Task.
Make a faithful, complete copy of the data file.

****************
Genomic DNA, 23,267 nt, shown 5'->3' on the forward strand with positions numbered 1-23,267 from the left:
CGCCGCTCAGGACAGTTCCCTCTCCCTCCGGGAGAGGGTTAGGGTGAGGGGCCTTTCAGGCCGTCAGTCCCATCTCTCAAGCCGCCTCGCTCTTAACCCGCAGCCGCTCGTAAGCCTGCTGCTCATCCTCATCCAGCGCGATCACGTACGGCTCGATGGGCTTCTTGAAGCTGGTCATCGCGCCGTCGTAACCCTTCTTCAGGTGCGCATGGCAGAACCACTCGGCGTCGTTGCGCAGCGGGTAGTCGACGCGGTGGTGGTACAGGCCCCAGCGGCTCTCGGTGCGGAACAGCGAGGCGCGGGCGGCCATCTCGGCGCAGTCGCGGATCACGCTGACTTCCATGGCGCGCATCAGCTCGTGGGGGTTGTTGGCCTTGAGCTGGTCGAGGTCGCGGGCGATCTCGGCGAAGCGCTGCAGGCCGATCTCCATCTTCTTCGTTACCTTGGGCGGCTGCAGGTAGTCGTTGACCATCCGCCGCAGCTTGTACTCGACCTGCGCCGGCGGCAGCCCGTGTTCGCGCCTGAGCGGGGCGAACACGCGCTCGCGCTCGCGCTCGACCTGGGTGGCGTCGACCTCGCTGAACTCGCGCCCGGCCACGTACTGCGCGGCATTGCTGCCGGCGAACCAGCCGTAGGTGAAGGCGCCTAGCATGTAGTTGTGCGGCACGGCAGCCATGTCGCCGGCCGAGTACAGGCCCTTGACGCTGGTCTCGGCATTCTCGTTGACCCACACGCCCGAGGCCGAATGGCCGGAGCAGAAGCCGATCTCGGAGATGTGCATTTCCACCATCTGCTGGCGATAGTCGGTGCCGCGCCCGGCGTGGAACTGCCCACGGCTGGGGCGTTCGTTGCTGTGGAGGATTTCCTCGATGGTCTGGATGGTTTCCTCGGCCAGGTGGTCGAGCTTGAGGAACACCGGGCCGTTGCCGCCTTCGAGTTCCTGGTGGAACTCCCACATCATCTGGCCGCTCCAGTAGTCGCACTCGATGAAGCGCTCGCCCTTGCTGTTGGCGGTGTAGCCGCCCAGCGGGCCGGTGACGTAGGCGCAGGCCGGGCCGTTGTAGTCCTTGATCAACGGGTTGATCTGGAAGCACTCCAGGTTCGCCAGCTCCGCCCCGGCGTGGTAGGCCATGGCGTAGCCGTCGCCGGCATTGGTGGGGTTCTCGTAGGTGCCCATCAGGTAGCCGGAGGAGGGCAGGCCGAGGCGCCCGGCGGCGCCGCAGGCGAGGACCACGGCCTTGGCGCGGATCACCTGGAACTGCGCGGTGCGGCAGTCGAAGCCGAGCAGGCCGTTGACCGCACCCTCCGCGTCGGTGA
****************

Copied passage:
Genomic DNA, 23,267 nt, shown 5'->3' on the forward strand with positions numbered 1-23,267 from the left:
CGCCGCTCAGGACAGTTCCCTCTCCCTCCGGGAGAGGGTTAGGGTGAGGGGCCTTTCAGGCCGTCAGTCCCATCTCTCAAGCCGCCTCGCTCTTAACCCGCAGCCGCTCGTAAGCCTGCTGCTCATCCTCATCCAGCGCGATCACGTACGGCTCGATGGGCTTCTTGAAGCTGGTCATCGCGCCGTCGTAACCCTTCTTCAGGTGCGCATGGCAGAACCACTCGGCGTCGTTGCGCAGCGGGTAGTCGACGCGGTGGTGGTACAGGCCCCAGCGGCTCTCGGTGCGGAACAGCGAGGCGCGGGCGGCCATCTCGGCGCAGTCGCGGATCACGCTGACTTCCATGGCGCGCATCAGCTCGTGGGGGTTGTTGGCCTTGAGCTGGTCGAGGTCGCGGGCGATCTCGGCGAAGCGCTGCAGGCCGATCTCCATCTTCTTCGTTACCTTGGGCGGCTGCAGGTAGTCGTTGACCATCCGCCGCAGCTTGTACTCGACCTGCGCCGGCGGCAGCCCGTGTTCGCGCCTGAGCGGGGCGAACACGCGCTCGCGCTCGCGCTCGACCTGGGTGGCGTCGACCTCGCTGAACTCGCGCCCGGCCACGTACTGCGCGGCATTGCTGCCGGCGAACCAGCCGTAGGTGAAGGCGCCTAGCATGTAGTTGTGCGGCACGGCAGCCATGTCGCCGGCCGAGTACAGGCCCTTGACGCTGGTCTCGGCATTCTCGTTGACCCACACGCCCGAGGCCGAATGGCCGGAGCAGAAGCCGATCTCGGAGATGTGCATTTCCACCATCTGCTGGCGATAGTCGGTGCCGCGCCCGGCGTGGAACTGCCCACGGCTGGGGCGTTCGTTGCTGTGGAGGATTTCCTCGATGGTCTGGATGGTTTCCTCGGCCAGGTGGTCGAGCTTGAGGAACACCGGGCCGTTGCCGCCTTCGAGTTCCTGGTGGAACTCCCACATCATCTGGCCGCTCCAGTAGTCGCACTCGATGAAGCGCTCGCCCTTGCTGTTGGCGGTGTAGCCGCCCAGCGGGCCGGTGACGTAGGCGCAGGCCGGGCCGTTGTAGTCCTTGATCAACGGGTTGATCTGGAAGCACTCCAGGTTCGCCAGCTCCGCCCCGGCGTGGTAGGCCATGGCGTAGCCGTCGCCGGCATTGGTGGGGTTCTCGTAGGTGCCCATCAGGTAGCCGGAGGAGGGCAGGCCGAGGCGCCCGGCGGCGCCGCAGGCGAGGACCACGGCCTTGGCGCGGATCACCTGGAACTGCGCGGTGCGGCAGTCGAAGCCGAGCAGGCCGTTGACCGCACCCTCCGCGTCGGTGA